County picks 2 projects for CDBG funds

The Lycoming County commissioners selected the Franklin Township’s Lairdsville Sanitary Sewer and STEP Inc.’s Homes in Need projects Thursday to receive funding through the Community Development Block Grant award as recommended by SEDA-Council of Governments.

Kristin McLaughlin, SEDA-COG projects coordinator, made the recommendation based on funding to be received.

Franklin Township requested $250,000 in funding, more than the county’s allocation. Instead, the county will award $130,901 for the project, which is expected to cost a total of $2 million.

STEP requested about $75,000 to continue its Homes in Need project, targeting owner-occupied homes in Muncy. The county will award $72,000 and recommend not limiting the funding to Muncy although it may prioritize Muncy residents, McLaughlin said.

The final step is to allow community members to comment on the selected projects during the commissioners meeting on Oct. 12, McLaughlin said. Pending public comment, the commissioners will then vote on a resolution to submit the final application for funding.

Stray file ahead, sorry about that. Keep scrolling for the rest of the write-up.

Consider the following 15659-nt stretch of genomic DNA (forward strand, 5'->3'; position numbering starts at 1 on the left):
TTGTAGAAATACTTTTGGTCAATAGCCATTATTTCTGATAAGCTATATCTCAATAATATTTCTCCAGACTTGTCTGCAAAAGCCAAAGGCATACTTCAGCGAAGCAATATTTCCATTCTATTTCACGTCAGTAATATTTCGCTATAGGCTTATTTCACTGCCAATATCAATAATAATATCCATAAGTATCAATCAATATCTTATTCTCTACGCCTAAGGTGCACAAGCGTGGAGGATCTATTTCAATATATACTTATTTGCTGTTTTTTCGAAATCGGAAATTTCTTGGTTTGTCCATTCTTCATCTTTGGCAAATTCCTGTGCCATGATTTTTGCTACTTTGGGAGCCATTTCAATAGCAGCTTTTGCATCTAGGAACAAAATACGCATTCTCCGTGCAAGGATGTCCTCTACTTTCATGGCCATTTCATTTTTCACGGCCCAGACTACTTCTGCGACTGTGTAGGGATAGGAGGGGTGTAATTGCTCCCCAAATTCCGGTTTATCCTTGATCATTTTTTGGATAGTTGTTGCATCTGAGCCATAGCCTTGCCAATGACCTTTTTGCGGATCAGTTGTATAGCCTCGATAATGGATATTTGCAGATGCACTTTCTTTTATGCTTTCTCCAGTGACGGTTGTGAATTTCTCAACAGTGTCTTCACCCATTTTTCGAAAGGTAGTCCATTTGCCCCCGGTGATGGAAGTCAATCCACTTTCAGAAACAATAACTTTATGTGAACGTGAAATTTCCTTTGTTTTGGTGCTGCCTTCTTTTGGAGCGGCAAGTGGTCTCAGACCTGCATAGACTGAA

Lycoming County is expected to receive $247,101 in grant funding to distribute for the 2017 fiscal year, she said. Jersey Shore Borough is to receive $85,006; Montoursville Borough, $87,045; and South Williamsport Borough, $101,204. The county’s share combined with funding going to the other boroughs amounts to $520,356.

Initially, six projects were proposed. One submitted by Washington Township was determined to be ineligible and the remaining three, submitted by the YWCA and American Rescue Workers, are not being recommended for funding.

McLaughlin said eligibility is determined by SEDA-COG and planning staff based on the timeliness of and need for the proposed projects as well as federal guidelines, national objectives, whether the communities already have funds for the project and other matters.

The commissioners thanked McLaughlin for her work.

“Since I have been here, you’ve brought in millions of dollars to our communities,” Commissioner Tony Mussare said. “These are projects that really help our most needing people, and you do it without any fanfare. I think it’s very important that you receive recognition and gratitude for your hard work for our communities.”

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